The expository documentary style is an equally effective method that is used for grasping the viewers attention in a film such as The Cove. Expository filmmaking is the dictating or revealing of truth of about an event with facts. This method is almost necessary in this film where facts regarding the health risks of eating dolphin meat are reviewed. The recommended total level of mercury in seafood in Japan is 0.4 parts per million. When compared to the third screenshot, it is obviously a much smaller amount than what is contained in dolphin meat. This  scene leads to a reference to the Minamata disease, that explains how mercury poisoning in humans first became an issue in 1956 when people became poisoned from the consumption of fish in Minamata, Japan because a factory was dumping its waste into the ocean which was affecting the fish in the area. People who were affected by the Minamata disease suffered many serious health issues. Pregnant women were at the highest level of risk because they would often give birth to children with developmental issues who weren’t able to speak or walk.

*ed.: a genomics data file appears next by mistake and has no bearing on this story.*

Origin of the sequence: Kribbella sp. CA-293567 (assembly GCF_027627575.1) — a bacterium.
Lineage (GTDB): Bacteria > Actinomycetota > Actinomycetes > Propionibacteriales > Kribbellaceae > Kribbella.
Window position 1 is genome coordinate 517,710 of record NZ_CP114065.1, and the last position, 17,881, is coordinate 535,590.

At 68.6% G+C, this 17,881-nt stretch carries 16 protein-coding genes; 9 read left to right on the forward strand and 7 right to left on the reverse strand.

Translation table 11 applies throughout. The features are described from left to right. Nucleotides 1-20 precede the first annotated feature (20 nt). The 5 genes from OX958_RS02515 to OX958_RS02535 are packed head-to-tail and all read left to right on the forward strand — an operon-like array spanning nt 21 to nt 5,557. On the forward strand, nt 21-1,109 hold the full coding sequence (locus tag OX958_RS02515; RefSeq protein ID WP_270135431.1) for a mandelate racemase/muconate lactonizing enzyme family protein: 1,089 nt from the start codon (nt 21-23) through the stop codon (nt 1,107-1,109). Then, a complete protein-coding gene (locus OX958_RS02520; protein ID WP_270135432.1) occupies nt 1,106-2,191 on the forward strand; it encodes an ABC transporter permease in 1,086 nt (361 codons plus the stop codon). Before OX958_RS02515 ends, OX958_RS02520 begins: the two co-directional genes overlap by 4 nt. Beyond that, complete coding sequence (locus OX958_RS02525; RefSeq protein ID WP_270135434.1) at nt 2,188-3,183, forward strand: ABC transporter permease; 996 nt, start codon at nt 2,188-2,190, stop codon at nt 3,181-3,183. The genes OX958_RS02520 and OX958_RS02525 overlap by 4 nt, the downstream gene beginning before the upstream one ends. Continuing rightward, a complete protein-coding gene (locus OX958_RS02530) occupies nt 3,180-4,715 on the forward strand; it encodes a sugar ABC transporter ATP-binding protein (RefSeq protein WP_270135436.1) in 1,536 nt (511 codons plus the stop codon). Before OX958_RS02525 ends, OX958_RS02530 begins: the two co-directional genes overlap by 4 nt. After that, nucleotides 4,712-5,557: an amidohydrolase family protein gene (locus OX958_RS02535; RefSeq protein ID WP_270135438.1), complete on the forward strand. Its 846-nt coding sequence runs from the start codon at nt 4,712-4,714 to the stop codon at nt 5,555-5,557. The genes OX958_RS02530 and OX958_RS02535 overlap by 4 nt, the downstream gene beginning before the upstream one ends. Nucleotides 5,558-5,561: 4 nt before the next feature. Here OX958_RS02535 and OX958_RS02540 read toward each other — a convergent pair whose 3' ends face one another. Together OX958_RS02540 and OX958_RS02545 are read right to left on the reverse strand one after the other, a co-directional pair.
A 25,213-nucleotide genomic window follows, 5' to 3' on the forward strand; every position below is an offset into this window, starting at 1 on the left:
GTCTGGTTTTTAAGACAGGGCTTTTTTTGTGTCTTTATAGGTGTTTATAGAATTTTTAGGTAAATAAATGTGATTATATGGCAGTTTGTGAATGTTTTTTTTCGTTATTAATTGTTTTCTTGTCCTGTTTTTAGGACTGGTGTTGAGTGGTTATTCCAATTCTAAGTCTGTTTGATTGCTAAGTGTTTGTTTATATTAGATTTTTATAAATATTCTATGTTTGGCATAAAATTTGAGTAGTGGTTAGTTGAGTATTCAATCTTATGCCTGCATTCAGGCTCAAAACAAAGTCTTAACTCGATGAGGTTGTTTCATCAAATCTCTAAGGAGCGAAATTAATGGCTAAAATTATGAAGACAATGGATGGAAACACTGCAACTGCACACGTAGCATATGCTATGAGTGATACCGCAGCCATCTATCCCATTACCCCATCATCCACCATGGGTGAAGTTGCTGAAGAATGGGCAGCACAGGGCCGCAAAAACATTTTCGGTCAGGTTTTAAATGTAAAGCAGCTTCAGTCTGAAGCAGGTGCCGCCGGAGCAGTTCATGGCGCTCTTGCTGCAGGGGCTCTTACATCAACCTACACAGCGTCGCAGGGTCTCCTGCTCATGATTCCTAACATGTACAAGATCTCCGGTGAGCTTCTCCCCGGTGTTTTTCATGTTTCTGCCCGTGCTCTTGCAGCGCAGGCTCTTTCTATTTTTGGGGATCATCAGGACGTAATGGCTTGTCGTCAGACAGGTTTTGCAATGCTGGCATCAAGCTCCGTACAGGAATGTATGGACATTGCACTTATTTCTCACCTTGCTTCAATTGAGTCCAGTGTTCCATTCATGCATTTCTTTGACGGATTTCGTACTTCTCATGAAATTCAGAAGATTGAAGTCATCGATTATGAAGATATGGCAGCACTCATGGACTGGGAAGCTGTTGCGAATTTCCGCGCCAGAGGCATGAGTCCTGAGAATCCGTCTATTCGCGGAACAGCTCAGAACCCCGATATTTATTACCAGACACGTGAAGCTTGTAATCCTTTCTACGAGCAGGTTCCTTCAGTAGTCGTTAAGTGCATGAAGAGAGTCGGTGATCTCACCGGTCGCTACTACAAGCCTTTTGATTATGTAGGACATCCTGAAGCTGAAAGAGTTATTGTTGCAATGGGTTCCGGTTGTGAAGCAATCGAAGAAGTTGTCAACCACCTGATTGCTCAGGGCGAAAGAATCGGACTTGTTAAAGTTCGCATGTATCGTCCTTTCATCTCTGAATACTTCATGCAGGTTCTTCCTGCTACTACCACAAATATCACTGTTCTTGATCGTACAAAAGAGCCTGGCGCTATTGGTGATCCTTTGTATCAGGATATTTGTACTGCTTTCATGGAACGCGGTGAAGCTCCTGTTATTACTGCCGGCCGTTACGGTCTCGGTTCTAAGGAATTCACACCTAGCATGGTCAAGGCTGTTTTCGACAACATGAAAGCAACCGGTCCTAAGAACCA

Louie Psihoyos was able to make a very powerful and effective documentary about the issue behind the slaughtering and selling of dolphin meat in Taiji, Japan. He did this through the utilization of different documentary techniques including participatory and expository filmmaking. His film was very effective because it gained popularity worldwide and an issue that was once unknown to even the majority of the Japanese population outside of Taiji became a matter that was suddenly known to everyone.